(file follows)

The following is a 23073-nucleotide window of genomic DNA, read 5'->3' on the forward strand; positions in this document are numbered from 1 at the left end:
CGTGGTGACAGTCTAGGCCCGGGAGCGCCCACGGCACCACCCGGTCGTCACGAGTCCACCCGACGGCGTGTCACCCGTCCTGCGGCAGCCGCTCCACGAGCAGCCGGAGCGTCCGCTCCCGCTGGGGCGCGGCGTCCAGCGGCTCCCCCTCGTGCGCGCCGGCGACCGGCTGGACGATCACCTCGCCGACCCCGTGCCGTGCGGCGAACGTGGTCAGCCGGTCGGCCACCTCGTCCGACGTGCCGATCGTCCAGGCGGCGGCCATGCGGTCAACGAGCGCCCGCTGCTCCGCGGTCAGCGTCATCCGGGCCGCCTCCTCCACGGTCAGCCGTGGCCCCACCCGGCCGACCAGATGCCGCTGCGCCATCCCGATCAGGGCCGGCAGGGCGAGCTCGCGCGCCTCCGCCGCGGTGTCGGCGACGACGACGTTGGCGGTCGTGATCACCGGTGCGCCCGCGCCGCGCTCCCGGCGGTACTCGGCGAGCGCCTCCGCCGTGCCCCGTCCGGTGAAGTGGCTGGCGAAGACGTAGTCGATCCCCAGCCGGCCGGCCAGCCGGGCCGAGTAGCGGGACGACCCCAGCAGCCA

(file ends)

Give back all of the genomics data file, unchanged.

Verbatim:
The following is a 23073-nucleotide window of genomic DNA, read 5'->3' on the forward strand; positions in this document are numbered from 1 at the left end:
CGTGGTGACAGTCTAGGCCCGGGAGCGCCCACGGCACCACCCGGTCGTCACGAGTCCACCCGACGGCGTGTCACCCGTCCTGCGGCAGCCGCTCCACGAGCAGCCGGAGCGTCCGCTCCCGCTGGGGCGCGGCGTCCAGCGGCTCCCCCTCGTGCGCGCCGGCGACCGGCTGGACGATCACCTCGCCGACCCCGTGCCGTGCGGCGAACGTGGTCAGCCGGTCGGCCACCTCGTCCGACGTGCCGATCGTCCAGGCGGCGGCCATGCGGTCAACGAGCGCCCGCTGCTCCGCGGTCAGCGTCATCCGGGCCGCCTCCTCCACGGTCAGCCGTGGCCCCACCCGGCCGACCAGATGCCGCTGCGCCATCCCGATCAGGGCCGGCAGGGCGAGCTCGCGCGCCTCCGCCGCGGTGTCGGCGACGACGACGTTGGCGGTCGTGATCACCGGTGCGCCCGCGCCGCGCTCCCGGCGGTACTCGGCGAGCGCCTCCGCCGTGCCCCGTCCGGTGAAGTGGCTGGCGAAGACGTAGTCGATCCCCAGCCGGCCGGCCAGCCGGGCCGAGTAGCGGGACGACCCCAGCAGCCA